I guess all of this is just to express how grateful I am to have been able to work with very good friends, and then make some new very good friends when we parted ways.  I know it doesn’t work that way for everyone. #blessed (<—that’s kind of a joke, by the way)

Item #3 – Item #2 Went Too Long

Item #4 –  Blogging Can Be Fun!

Well, I think that’s about all I’ve got in me today.  This was fun.  Who knows, maybe I’ll do it again soon.

Worst Christmas Songs Ever – Wonderful Christmas Time – Paul McCartney

This one is really sad.  Paul McCartney.  Member of the British Empire (MBE) medal recipient Paul McCartney.  Sir Paul McCartney.  Former Beatle Sir Paul McCartney!  What was he thinking with this infectious tune?  And not infectious in a good way as some songs are.  Infectious like an infection.  Like an oozing boil, festering in your ear canal kind of infectious.

It’s basically the same two notes over and over and over and over and over and over and over…you get it.  You’ve heard it, unfortunately.  This is the same person that wrote Hey Jude, Helter Skelter, and Let It Be?  If this was someone’s first exposure to Sir Paul, they’d skip The Beatles, like they’d skip Nickleback after hearing Chad Kroeger.  And that would be a tragedy.  Skipping The Beatles, not Nickleback.

Besides the irritating, yet somehow unforgettable melody, there are the lyrics.  Behold:

The choir of children sing their song
Ding dong, ding dong
Ding dong, ding ooo
Ooo ooo toot toot toot toot toot toot

The word is out
About the town
To lift a glass
Ah don’t look down


So, two notes plus lazy, terrible lyrics equals radio Christmas airplay forever.  Must be good to be a Beatle.  If you don’t mind causing your former bandmates to roll over in their graves every yuletide.

In case you’ve forgotten how truly annoying this piece of garbage is, here you go:

The Worst Christmas Songs Ever – Last Christmas by Wham!

bad-christmas-musicThis month my friend/uncle Jeff has been counting down the top 25 Christmas songs on his blog, You Know What I Mean?  For a man his age, his selections have been pretty, to use a phrase from his era, “boss.”  No real disagreements from me, and I consider myself something of a Christmas music connoisseur.  From the sublime to the classic to the absurd, if it’s yuletide I’m on board.

Between his countdown and the ubiquitous sounds of the season on every car stereo, department store PA system, and television screen, I have become inspired to dust off the ol’ blog and do a countdown of my own.

However, while he is counting down the 25 best Christmas songs, I will be offering my opinion irrefutable evidence as to the worst Christmas songs. These will all be pretty well known atrocities that make us all want to jerk the car into the nearest bottomless ravine when they come on the radio.  Fortunately, I doubt I can come up with 25.

Let us begin.

While this countdown will be in no particular order (which makes it more of just a list, I guess), this first abomination should be at or near the top of any worst list.  Better yet, all copies should be at the bottom of Mariana Trench where the only ones to be audibly assaulted are invertebrates and really ugly looking fish.  Nobody likes them anyway.

The song, Last Christmas by Wham!, is without a doubt one of the worst recordings in human history, Christmas or otherwise.  I dig 80’s pop as much as anybody, but this 4 minutes and 38 seconds of putrid dog vomit takes all of 80’s music’s worst qualities, most notably George Michael, into a holiday horror show.  Whiny, dull, and waaaaay too long, if it wasn’t for every easy listening radio stations obsession with playing it every 15 minutes it would not seem like a Christmas song at all.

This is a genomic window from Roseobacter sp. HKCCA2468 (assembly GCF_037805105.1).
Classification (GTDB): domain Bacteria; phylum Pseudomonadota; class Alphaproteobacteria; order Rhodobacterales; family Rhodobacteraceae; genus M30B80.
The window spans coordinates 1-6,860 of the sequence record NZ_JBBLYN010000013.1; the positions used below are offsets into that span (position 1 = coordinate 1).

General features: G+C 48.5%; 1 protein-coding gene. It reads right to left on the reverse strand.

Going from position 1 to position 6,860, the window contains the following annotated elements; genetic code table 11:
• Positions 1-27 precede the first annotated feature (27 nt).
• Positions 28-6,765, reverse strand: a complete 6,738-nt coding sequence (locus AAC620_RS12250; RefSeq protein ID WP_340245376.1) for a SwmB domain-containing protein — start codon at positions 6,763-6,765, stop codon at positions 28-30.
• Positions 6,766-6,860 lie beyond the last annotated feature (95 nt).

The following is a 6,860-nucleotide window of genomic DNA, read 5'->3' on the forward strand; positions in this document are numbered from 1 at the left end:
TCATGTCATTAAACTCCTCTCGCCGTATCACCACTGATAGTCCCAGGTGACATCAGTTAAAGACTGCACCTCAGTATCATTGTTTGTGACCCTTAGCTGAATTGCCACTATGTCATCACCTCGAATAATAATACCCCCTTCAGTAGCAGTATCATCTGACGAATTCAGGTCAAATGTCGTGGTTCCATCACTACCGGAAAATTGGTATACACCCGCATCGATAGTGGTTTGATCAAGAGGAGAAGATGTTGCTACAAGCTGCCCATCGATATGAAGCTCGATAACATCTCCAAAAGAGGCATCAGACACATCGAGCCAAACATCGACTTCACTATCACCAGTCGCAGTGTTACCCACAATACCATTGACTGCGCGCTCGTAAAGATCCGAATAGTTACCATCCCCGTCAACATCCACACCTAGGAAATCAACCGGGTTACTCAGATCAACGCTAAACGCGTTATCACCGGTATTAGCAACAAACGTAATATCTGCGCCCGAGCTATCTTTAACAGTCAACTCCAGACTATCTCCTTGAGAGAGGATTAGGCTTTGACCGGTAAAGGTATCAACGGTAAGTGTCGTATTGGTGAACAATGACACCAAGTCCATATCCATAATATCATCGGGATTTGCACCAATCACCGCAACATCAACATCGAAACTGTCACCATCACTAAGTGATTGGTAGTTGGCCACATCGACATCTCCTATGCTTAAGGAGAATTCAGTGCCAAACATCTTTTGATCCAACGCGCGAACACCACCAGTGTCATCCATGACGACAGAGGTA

The thing is, the song itself isn’t actually bad.  I’ve heard a number of covers over the years that are solid.  The Jimmy Eat World version is especially top notch.  Their version has an upbeat, sort of dreamy modern nostalgia feel to it.  Like it should be played over a video montage of your Christmas morning.  The original Wham! version has the feel of sadly drinking a bottle of gin alone on your way to jumping off a bridge on Christmas Eve.  Happy holidays!

You’ve all heard it way too many times, but here it is again if you’ve somehow forgotten how truly terrible it is.  Enjoy?



Eulogy For Jackson


To those that know him, you know the word “rascal” is the most apt descriptor.  He is known for barking at the neighbors for having the audacity to use their backyard, eating entire blankets, escaping into the woods behind our house, or stealing countless food items left unattended and sitting too close to the edge of the counter.  He even stole our Christmas treats:  the wedge of brie (2005); the three giant fudge brownies (2013).  He rarely came when called, sat only when there was a tasty reward to be had (and even then, only long enough to get paid), and never learned to behave at the vet.  He was basically useless as a fetch partner, refusing to de-mouth the ball, and he once peed on the Christmas tree in protest for the in-laws having the gall to bring their dog for a visit.

But for all his shortcomings (most of which can be traced back to his masters), Jackson was the best kind of rascal.  Yeah, he’d steal your sandwich right off your plate without batting his big brown eyes.  But after inhaling it, he’d nuzzle up to you with his tail all a’wag and melt you with those same, guilt-free eyes.  Always playful, rarely grumpy, it was almost like he was winking at you as he walked past with that dirty sock in his mouth.  “Chase me,” he would say.